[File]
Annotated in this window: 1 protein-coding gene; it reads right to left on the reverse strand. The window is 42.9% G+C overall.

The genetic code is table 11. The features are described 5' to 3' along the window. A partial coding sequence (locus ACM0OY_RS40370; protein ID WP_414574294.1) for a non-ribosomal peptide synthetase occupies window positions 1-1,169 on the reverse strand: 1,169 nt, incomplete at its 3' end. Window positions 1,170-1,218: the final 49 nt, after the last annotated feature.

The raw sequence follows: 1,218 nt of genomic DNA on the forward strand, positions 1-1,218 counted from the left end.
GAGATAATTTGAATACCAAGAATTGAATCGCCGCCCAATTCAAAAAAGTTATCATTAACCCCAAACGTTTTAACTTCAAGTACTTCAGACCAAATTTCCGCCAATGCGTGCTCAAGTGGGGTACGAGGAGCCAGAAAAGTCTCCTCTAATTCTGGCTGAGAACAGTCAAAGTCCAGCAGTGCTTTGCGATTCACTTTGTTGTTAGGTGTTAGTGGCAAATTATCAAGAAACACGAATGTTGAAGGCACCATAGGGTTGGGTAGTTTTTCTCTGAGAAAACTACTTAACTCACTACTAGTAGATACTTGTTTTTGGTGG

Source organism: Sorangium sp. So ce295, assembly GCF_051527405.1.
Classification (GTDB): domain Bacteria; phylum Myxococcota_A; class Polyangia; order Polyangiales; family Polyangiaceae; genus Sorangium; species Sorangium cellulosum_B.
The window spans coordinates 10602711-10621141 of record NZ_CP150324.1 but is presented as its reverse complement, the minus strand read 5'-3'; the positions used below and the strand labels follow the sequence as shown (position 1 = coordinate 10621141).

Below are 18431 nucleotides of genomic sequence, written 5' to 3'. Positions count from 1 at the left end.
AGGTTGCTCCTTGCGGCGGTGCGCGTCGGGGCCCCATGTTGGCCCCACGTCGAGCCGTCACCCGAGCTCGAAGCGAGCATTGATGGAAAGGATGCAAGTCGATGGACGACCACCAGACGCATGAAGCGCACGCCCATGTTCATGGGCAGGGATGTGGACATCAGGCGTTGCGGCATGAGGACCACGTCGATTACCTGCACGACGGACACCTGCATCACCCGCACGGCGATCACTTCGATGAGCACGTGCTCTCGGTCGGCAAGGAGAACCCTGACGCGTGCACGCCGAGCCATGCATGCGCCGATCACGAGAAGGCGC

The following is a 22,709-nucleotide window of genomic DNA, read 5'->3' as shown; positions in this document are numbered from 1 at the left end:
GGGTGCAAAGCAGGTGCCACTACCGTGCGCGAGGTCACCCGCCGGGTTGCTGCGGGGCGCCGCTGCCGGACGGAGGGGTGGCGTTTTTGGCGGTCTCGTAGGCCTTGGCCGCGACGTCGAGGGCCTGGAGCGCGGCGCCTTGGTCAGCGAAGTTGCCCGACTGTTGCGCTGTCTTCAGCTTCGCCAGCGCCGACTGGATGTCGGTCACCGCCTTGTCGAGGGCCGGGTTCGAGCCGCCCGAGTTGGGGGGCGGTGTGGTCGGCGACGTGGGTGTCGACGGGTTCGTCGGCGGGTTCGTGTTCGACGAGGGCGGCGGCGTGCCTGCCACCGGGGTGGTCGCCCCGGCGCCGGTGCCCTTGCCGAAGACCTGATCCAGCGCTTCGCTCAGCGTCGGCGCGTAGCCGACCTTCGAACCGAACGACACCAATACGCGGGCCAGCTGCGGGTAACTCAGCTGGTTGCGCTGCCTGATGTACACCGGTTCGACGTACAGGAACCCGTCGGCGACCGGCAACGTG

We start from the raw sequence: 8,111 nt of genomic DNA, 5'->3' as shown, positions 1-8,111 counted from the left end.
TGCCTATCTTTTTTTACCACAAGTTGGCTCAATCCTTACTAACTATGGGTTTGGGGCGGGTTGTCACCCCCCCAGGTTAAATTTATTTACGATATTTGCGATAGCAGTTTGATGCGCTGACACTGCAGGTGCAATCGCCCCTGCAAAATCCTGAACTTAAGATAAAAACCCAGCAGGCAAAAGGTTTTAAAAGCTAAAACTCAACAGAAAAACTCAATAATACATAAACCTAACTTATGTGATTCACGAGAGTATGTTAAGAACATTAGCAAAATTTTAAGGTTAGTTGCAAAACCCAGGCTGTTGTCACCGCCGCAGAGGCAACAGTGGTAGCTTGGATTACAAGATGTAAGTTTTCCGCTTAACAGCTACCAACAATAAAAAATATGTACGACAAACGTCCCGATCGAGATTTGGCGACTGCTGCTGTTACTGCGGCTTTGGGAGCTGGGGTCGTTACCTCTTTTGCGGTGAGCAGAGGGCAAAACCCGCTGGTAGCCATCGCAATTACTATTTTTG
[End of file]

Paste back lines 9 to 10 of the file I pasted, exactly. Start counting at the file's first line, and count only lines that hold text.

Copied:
AGGTTGCTCCTTGCGGCGGTGCGCGTCGGGGCCCCATGTTGGCCCCACGTCGAGCCGTCACCCGAGCTCGAAGCGAGCATTGATGGAAAGGATGCAAGTCGATGGACGACCACCAGACGCATGAAGCGCACGCCCATGTTCATGGGCAGGGATGTGGACATCAGGCGTTGCGGCATGAGGACCACGTCGATTACCTGCACGACGGACACCTGCATCACCCGCACGGCGATCACTTCGATGAGCACGTGCTCTCGGTCGGCAAGGAGAACCCTGACGCGTGCACGCCGAGCCATGCATGCGCCGATCACGAGAAGGCGC

The following is a 22,709-nucleotide window of genomic DNA, read 5'->3' as shown; positions in this document are numbered from 1 at the left end: